Third, to reject the first two propositions is, as a matter of logic, to reject the third. If it is lawful for a monopoly buyer to buy for the account of another, how can it be unlawful for him to insist that no additional charge be made to that other? To hold to the contrary is, in practice, to deny the buyer the right to buy for others, for the seller would then be free to obtain a different price from those others by threatening to withhold the service. This reasoning seems sound whether or not the buyer has "market power."
In essence, then, the lawfulness of the term in question stems from the fact that it is an essential part of the price bargain between buyer and seller. Whether or not that price bargain is, in fact, reasonable is, legally speaking, beside the point, even in the case of a monopolist. As Blue Shield stresses in its brief, health maintenance organizations, independent practice associations, and preferred provider organizations all routinely agree with doctors that the doctors will accept payment from the plan as payment in full for services rendered to subscribers. We can find no relevant analytical distinction between this type of purchasing decision and the practice before us -- even on the assumption that Blue Shield possesses market power.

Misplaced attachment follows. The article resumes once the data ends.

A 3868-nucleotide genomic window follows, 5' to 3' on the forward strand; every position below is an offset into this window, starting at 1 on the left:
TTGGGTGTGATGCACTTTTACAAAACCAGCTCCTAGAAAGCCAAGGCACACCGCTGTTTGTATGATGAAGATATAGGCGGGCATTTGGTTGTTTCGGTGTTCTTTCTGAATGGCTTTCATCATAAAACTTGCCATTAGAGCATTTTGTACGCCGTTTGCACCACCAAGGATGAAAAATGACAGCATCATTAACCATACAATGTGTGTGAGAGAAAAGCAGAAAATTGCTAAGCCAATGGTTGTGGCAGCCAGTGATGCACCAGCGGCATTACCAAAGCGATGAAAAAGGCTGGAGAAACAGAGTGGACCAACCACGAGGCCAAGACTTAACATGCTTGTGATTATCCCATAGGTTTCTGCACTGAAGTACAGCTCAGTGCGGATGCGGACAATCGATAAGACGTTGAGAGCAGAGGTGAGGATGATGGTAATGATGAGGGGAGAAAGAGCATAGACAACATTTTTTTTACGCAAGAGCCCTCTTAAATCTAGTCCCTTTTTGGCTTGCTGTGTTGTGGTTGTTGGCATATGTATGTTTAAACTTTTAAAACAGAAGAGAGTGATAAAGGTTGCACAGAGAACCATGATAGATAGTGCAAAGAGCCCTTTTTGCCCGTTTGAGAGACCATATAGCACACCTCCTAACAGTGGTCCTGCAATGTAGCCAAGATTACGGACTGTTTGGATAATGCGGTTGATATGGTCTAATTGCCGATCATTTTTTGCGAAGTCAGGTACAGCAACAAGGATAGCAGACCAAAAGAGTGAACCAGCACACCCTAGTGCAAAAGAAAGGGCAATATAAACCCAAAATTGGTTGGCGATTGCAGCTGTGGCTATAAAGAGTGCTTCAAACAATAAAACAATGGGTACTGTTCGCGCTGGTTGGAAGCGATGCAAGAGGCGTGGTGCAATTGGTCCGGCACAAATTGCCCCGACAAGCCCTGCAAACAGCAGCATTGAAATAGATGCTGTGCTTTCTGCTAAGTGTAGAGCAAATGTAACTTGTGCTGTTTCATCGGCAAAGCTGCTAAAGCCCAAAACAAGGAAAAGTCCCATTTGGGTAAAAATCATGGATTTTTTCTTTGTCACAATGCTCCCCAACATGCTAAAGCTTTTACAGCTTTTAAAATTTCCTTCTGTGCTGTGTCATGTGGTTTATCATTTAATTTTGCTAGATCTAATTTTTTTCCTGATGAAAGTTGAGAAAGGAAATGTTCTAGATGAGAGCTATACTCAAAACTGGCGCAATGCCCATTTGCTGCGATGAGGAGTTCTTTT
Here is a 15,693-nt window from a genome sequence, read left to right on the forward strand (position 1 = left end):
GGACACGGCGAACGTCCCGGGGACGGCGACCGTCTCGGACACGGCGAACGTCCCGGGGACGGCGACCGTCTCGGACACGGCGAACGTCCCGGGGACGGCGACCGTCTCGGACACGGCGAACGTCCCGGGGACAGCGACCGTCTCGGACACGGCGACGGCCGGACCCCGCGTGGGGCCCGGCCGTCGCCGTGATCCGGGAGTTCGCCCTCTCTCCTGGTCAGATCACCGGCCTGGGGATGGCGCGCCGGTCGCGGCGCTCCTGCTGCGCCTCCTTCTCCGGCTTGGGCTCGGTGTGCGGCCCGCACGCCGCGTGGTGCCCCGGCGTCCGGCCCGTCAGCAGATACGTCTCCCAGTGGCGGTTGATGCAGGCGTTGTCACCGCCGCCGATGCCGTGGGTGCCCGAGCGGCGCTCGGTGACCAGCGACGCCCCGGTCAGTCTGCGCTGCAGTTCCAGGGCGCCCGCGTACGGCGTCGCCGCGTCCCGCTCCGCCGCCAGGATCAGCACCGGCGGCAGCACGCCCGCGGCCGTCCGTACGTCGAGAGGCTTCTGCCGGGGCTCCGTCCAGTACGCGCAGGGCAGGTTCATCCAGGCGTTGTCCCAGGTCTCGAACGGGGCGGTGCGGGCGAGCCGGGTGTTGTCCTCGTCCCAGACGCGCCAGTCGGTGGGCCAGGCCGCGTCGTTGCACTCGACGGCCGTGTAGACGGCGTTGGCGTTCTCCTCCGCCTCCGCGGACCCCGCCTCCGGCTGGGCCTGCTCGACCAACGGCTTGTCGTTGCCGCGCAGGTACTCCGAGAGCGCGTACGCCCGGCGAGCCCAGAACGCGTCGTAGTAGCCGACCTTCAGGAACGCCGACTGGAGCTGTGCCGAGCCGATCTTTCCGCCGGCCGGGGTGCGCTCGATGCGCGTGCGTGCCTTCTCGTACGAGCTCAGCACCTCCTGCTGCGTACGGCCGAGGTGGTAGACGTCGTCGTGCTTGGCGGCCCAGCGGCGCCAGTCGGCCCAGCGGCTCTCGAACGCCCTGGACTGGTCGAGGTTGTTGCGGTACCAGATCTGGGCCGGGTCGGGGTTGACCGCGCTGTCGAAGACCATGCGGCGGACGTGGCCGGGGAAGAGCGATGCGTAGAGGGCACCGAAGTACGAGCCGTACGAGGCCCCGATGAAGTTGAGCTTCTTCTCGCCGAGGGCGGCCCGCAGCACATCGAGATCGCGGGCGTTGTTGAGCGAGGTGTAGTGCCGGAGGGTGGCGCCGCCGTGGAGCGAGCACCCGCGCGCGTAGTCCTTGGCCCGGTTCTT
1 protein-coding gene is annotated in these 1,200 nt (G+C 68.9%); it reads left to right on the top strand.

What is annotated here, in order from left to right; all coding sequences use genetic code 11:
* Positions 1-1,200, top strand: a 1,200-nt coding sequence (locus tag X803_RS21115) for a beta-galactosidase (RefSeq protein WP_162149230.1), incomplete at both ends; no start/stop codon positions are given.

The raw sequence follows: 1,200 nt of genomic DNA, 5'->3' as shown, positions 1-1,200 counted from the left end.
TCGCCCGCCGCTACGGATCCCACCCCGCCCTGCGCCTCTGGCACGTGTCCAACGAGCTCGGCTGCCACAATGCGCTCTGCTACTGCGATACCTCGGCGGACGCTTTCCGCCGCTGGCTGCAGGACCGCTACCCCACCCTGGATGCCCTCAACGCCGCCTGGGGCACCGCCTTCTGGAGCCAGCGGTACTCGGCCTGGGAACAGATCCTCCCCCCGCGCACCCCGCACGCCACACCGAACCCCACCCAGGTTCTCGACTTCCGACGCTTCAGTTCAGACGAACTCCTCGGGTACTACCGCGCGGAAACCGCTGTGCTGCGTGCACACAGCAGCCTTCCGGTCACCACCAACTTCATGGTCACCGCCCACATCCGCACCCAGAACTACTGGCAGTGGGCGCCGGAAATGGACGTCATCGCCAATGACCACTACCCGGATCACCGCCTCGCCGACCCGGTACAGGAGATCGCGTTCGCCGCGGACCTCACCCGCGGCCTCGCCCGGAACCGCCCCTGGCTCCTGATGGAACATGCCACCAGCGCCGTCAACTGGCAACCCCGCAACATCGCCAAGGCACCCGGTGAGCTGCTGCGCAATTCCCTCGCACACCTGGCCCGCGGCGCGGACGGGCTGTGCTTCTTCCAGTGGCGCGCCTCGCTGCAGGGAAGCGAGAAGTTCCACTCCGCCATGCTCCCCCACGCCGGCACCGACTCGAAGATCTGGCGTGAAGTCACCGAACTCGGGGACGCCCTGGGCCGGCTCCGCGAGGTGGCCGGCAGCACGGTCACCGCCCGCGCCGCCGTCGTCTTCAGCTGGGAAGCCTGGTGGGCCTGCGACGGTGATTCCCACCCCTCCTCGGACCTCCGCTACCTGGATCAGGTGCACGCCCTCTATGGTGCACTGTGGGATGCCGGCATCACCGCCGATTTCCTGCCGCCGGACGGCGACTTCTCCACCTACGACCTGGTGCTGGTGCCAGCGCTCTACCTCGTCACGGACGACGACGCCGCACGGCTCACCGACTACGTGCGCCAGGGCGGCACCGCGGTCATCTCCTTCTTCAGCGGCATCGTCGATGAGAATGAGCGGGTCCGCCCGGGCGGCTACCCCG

We now consider more closely the specific arguments raised by the district court and the parties to show that Blue Shield's "balance billing ban" is anticompetitive in practice. The Rodkey plaintiffs' brief sets forth in summary form the following allegedly harmful effects of the ban: